United States of America v. Patricia Dent, Appellant, 477 F.2d 447 (D.C. Cir. 1973)Annotate this Case
Michael Mulroney, Washington, D. C. (appointed by this Court) was on the brief for appellant.
Harold H. Titus, Jr., U. S. Atty., John A. Terry, and Lawrence H. Wechsler, Asst. U. S. Attys., were on the brief for appellee.
Before LEVENTHAL and ROBB, Circuit Judges, and JAMESON,* United States Senior District Judge for the District of Montana.
Appellant was convicted of manslaughter in the stabbing of her brother, Leroce, and appeals from a judgment of 6 to 24 months' imprisonment on the grounds that the judge should not have submitted the second degree murder charge to the jury, and that he failed to instruct the jury adequately on accidental homicide. We affirm.
The facts, developed principally by John Barsh, a friend of the deceased Leroce, are: The night of March 1, he and Leroce were drinking beer in the hallway of the small apartment building where Leroce and appellant lived. Appellant joined them; she and her brother began to discuss bills to be paid; the two then moved to appellant's room, where the discussion heated into an argument. When Leroce turned to abuse of their father, appellant asked her brother to leave the house. Leroce left the room, went outside for 10-15 minutes, then returned, and the argument was renewed in the entrance hallway.
When Leroce again went outside for several minutes, appellant went to the kitchen and returned holding, in her right hand, a knife with a six-inch blade. Meanwhile, Leroce had reentered the hall; and the argument was renewed. Barsh grabbed the appellant and urged her in vain to drop the knife. The argument continued, marked now by Leroce's taunt to appellant: "Stab me".
Leroce eventually turned and walked out of the house. Barsh released appellant, who ran out, picked up a beer can in her left hand and threw it at her brother. Leroce turned, picked up a mop or broom handle from the front yard, and struck the appellant with it. Leroce tried to run down the front steps but was grabbed by appellant. They scuffled on the front porch. She held the knife in her right hand and held onto Leroce with her left arm, trying to get his arm from her neck. Barsh tried to separate the pair, could not, and retired to the side of the porch. When the struggle ended, Leroce lay on the front porch, dying of a stab wound some four inches deep. which penetrated the heart.
Barsh, who did not see the struggle in its entirety, testified that he believed Leroce was trying to escape his sister and that she was holding on to him. The appellant, who took the stand in her own defense and in broad terms corroborated Barsh's testimony up to the critical juncture, asserted that Leroce was trying to throttle her. She claimed that she had armed herself in self-defense out of fear that Leroce would do her violent injury. She went to get the knife because, "I figured I could scare him" and to "try to get him out of the house." Several defense witnesses testified that Leroce had a reputation for assaultive behavior.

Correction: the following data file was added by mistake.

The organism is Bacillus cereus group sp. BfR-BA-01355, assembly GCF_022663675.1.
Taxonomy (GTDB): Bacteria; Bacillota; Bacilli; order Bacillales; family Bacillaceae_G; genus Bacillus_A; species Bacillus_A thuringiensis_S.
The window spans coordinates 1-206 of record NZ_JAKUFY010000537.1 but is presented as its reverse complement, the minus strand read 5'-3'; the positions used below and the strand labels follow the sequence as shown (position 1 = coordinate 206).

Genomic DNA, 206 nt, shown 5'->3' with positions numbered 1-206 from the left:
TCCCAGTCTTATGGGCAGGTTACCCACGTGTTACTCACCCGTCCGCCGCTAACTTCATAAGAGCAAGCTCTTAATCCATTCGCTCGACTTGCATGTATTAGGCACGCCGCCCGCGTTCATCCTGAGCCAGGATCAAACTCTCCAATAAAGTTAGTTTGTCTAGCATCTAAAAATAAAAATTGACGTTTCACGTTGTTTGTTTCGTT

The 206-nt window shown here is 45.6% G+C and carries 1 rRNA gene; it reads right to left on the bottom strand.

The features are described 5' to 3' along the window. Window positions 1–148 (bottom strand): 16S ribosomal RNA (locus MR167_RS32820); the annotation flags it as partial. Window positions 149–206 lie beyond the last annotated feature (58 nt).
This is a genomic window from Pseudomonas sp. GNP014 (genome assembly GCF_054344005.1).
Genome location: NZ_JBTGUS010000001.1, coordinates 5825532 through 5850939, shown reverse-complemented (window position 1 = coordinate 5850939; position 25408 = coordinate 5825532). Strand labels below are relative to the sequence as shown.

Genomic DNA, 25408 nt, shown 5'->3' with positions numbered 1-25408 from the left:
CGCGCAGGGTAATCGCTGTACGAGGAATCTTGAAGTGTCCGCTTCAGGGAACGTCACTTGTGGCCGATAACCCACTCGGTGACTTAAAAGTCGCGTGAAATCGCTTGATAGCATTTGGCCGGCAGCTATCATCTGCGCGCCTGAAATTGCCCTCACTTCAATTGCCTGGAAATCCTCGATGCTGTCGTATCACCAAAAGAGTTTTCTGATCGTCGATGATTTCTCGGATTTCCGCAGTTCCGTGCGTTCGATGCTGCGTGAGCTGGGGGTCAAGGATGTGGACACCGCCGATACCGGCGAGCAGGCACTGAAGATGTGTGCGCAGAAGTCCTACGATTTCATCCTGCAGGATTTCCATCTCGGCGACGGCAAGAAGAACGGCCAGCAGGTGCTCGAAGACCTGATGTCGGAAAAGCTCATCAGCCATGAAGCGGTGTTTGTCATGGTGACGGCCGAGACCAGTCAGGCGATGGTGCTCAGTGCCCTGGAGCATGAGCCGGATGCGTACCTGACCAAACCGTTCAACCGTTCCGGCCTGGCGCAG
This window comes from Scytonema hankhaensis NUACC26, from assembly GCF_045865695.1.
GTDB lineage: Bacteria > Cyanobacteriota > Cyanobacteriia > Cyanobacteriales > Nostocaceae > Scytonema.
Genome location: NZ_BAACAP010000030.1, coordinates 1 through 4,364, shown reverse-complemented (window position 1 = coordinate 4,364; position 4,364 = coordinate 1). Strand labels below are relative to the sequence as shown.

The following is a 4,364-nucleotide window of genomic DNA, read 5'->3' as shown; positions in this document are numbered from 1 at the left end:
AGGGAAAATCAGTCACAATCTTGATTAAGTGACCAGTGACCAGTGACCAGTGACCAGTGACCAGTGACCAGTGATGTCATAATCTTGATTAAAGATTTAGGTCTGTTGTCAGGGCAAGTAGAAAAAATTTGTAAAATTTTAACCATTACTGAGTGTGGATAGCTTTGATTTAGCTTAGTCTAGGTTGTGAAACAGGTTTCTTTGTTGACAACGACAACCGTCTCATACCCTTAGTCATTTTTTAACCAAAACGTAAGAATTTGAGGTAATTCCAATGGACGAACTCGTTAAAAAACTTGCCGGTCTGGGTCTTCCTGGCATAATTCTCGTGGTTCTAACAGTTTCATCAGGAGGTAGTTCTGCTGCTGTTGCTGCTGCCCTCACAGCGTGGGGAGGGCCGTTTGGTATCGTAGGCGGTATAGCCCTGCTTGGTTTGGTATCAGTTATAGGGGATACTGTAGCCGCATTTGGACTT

The instructions given to the jury by the trial judge covered the elements of the pertinent offenses. He charged the jury, inter alia: Malice may be inferred from the willful use of a deadly weapon, where not explained or justified by the circumstances, or where the act is done so recklessly or wantonly as to manifest deprivity of mind and disregard for life. A homicide is manslaughter when committed intentionally in the heat of passion, caused by adequate provocation, such as might naturally induce a reasonable person to lose self-control and to act on impulse. Manslaughter may be established by a homicide resulting from recklessness - not "mere negligence alone," but "recklessness involving extreme danger of death or serious bodily harm, a gross deviation from the standards of conduct that a reasonable person would observe." The high degree of recklessness requisite for malice and murder is distinguished from the lesser recklessness constituting manslaughter, by reason of the quality of defendant's awareness of risk-either actually, or from the showing of such danger "that any reasonable person must have been aware of it." "And, as I say, there is a third degree of conduct not amounting to recklessness at all, which is simply negligence, and you may not infer the element of recklessness in either instance if that is all you find was present." These instructions are in accordance with our rulings. See, e. g., United States v. Lumpkins, 141 U.S.App.D.C. 387, 439 F.2d 494 (1970); Thomas v. United States, 136 U.S.App.D.C. 222, 224, 419 F.2d 1203, 1205 (1969); United States v. Dixon, 135 U.S.App.D.C. 401, 403, 419 F.2d 288, 290 (1969) (concurring opinion); Belton v. United States, 127 U.S.App.D.C. 201, 382 F.2d 150 (1967).